The Sony PS5 May Repeat a Mistake That Hurt the PS3 in 2006

Could this misstep come back to haunt Sony?

Unsplash / Nikita Kostrykin

Sony’s upcoming PlayStation 5 is anticipated to be the mother of all consoles. A recent batch of leaks confirmed previous rumors about the gaming system’s graphical capabilities, and added a few more details to what Sony has already confirmed will come with the PS5. A recent analyst report predicts that the PS5 could repeat a detrimental mistake that held back the PS3 when it launched in 2006.

Japanese analyst Hideki Yasuda of Ace Research Institute released his quarterly report of Sony on May 9 and forecasted that the PS5 will be notably more expensive than the company’s last release. Yasuda predicts that the console will hit shelves on November 2020, starting at $499, $100 more expensive than the the PS4 Pro at launch.

“It will be launched at the present time in November 2020 and priced at $499,” writes the analyst in a report translated using Google Translate. “It is assumed that sales of 6 million units in the first year and 15 million units in the next year.”

The PS5 could cost notably more than the PS4 Pro.

Sony Interactive Entertainment

The future console is expected to come with a solid-state drive (SSD), support a rendering technique that can create a very high degree of visual realism, and a Boost Mode feature to increase games’ frame rates. These are all premium features that likely won’t come cheap, but Sony could shoot itself in the foot if it charges too much.

Sony reported slow PS3 sales back in 2007, and Jack Tretton, former console chief for the company, even acknowledged the company made some “missteps” during its initial launch primarily regarding its price. Asking too much for the PS5 could see it lag behind the competition, especially since Microsoft and Nintendo are both expected to launch a budget-friendly console.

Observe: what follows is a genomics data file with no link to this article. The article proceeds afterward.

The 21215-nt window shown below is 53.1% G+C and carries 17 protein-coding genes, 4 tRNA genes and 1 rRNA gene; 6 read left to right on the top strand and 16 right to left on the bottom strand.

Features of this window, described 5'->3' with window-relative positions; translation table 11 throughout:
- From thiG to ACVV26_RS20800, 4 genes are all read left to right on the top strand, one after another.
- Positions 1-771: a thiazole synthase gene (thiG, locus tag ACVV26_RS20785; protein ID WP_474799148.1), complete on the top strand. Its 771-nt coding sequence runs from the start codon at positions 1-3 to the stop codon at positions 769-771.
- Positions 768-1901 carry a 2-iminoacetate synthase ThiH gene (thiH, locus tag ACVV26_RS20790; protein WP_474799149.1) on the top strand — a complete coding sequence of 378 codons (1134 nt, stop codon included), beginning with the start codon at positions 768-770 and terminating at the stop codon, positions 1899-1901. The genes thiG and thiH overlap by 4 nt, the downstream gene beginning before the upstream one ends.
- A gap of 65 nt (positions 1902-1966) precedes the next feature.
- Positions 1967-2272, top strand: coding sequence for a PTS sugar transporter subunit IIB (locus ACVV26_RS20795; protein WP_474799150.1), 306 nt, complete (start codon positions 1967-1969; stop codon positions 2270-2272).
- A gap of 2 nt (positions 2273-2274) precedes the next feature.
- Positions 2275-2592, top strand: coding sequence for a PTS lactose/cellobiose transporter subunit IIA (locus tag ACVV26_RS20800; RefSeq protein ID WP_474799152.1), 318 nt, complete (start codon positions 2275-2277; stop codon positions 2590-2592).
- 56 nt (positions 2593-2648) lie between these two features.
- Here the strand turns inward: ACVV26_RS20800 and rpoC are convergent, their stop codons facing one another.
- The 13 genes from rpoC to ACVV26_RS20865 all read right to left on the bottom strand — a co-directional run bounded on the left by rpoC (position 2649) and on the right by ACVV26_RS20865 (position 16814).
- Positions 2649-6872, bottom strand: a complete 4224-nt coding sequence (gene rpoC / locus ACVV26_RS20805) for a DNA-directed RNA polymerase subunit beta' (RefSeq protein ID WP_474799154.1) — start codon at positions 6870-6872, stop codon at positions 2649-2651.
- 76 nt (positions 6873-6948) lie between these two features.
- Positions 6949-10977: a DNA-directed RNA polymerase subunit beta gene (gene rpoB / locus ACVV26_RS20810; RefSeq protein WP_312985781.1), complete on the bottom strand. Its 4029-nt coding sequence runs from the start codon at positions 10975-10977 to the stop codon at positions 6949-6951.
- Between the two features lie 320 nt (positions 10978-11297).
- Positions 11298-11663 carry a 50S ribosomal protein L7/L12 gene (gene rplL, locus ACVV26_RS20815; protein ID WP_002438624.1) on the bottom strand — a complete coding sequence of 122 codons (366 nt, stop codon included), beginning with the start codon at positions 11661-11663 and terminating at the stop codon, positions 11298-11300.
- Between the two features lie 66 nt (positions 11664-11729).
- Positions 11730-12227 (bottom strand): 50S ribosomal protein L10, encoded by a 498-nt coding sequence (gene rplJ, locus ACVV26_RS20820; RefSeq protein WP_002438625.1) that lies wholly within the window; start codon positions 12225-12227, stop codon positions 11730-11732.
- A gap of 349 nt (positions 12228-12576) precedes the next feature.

Microsoft is developing two variants of its upcoming Xbox “Scarlett” consoles, codenamed “Anaconda” and “Lockhart.” The Anaconda is expected to rival the PS5 in terms of specs and capabilities, while Lockhart will be a budget console that is anticipated to rely heavily on Microsoft’s xCloud game-streaming service.

Sony has to be weary about not charging too much for the PS5 or risk being boxed out by the cheaper consoles that Microsoft and Nintendo are reportedly launching.

Flickr / steamXO

Here Comes Nintendo

Nintendo, on the other hand, is reportedly gearing up to launch a cheaper version of the Switch. The so-called Nintendo Switch “Lite” is expected to be non-detachable and primarily handheld but come with the ability to connect to a TV either wirelessly or via a dongle. A video game industry analyst perviously told Inverse that this console could launch for $249.99, half the price of the estimated PS5 cost.

The competition is casting a wider net by offering casual gamers an entry-level console, while Sony seems to be leaning into the premium, die-hard gamer market. Leaks and patents have suggested that Sony is gearing up to release a wireless virtual reality headset to succeed its 2016 PSVR hardware. Analysts believe Sony needs to price the headset affordably to make it commercially viable, but the leaks suggest it could cost $250.

Sony has essentially won this generation’s console war, racking up more than 91 million unit sales throughout the PS4’s lifetime. The company’s dominant position might allow it to continue making the crème de la crème of consoles. But if the Xbox Anaconda is priced below the PS5, Sony could be in for some of the same troubles it faced with the PS3 in 2006.

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